Alexei Navalny is being moved to a hospital as he enters the third week of his hunger strike over what he called inadequate medical treatment in a Russian prison.
The Russian state penitentiary service confirmed on Monday that a decision had been made to transfer the imprisoned opposition leader to a hospital for criminals located in another penal colony in Vladimir, a city 180 kilometres (110 miles) east of Moscow.
According to the statement, Mr Navalny’s condition is deemed "satisfactory" and he has agreed to take vitamin therapy.
The announcement comes two days after the 44-year-old’s physician said Mr Navalny’s health was deteriorating rapidly and that he could be on the verge of death.
Dr. Yaroslav Ashikhmin, said on Saturday that test results he received from Mr Navalny’s family show sharply elevated levels of potassium, which can bring on cardiac arrest, and heightened creatinine levels that indicate impaired kidneys.
"Our patient could die at any moment," he said in a Facebook post.
The campaigner is currently serving two-and-a-half years at the IK-2 penal colony prison on a 2014 embezzlement conviction he said was fabricated and the European Court of Human Rights deemed to be "arbitrary and manifestly unreasonable."
He went on a hunger strike on March 31, demanding access to proper medication and a visit from his doctor after experiencing severe back and leg pains.
He also said he was effectively deprived of sleep because a guard checks on him hourly at night.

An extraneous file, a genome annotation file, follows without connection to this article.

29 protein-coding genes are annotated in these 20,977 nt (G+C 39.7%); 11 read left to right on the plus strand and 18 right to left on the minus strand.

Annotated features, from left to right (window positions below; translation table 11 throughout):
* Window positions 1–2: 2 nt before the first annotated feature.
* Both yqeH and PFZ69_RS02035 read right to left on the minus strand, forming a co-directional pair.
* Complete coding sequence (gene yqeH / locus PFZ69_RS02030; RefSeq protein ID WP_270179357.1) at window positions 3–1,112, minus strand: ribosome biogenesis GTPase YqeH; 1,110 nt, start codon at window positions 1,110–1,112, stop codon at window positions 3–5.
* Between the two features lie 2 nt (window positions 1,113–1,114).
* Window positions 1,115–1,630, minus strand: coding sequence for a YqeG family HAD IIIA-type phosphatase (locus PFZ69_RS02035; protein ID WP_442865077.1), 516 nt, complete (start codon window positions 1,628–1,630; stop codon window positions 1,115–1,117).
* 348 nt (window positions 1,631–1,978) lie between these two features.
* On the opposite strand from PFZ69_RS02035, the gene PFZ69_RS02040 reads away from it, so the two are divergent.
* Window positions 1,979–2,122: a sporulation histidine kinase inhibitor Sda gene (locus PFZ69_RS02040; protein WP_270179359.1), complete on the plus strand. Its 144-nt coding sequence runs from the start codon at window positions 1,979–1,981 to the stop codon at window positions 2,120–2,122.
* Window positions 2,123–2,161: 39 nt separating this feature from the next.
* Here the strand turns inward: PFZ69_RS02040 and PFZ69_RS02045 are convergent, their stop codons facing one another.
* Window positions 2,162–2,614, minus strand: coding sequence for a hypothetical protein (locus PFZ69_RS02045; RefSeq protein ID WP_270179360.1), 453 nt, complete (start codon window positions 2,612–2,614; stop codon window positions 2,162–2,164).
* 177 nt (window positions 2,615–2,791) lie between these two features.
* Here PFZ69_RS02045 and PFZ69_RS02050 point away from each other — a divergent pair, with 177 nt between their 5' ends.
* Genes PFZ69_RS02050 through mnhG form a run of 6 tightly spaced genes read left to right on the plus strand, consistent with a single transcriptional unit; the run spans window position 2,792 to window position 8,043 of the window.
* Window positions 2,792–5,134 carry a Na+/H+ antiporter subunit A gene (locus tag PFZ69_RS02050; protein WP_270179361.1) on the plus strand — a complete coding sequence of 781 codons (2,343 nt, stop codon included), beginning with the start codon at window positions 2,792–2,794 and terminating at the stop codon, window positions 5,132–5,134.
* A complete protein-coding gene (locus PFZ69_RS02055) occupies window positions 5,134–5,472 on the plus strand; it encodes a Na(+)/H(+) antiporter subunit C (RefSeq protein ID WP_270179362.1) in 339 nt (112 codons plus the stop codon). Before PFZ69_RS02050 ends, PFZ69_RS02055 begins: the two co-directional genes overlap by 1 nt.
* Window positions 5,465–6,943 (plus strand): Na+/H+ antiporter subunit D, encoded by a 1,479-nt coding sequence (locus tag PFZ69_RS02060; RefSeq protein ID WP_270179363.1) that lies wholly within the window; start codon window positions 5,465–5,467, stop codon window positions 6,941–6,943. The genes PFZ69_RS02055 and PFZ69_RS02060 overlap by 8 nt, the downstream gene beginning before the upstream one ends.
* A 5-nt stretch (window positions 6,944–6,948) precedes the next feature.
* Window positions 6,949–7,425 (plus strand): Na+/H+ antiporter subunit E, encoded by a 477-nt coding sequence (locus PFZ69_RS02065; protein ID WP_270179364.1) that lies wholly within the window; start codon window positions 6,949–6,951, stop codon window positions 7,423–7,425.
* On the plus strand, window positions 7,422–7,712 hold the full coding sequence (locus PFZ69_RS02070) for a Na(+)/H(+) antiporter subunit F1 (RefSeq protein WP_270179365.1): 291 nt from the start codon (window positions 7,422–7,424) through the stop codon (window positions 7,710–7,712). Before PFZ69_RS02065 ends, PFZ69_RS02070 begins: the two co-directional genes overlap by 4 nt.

In a message from prison on Friday, Mr Navalny said prison officials threatened to force-feed him "imminently," using a "straitjacket and other pleasures."
In response to the concerning news about Mr Navalny’s health this weekend, his allies have called for a nationwide rally on Wednesday, the same day that President Vladimir Putin is scheduled to give his annual state of the nation address.
On Monday, Russia's Interior Ministry called on the population not to take part in planned protests this week.
The ministry said: “Any aggressive actions by participants in unauthorised public meetings, especially attempts to provoke clashes with law enforcement officials, will be regarded as a threat to public safety and immediately suppressed."
Meanwhile, the US has warned Russia there would be "consequences" if Mr Navalny were to die in jail.
The UK, France, Germany and the European Union also stated their concern over his treatment and demanded his release.
Mr Navalny returned to Moscow in January after spending five months in Germany recovering from a near-fatal nerve agent poisoning he blames on the Kremlin - accusations Russian officials have rejected.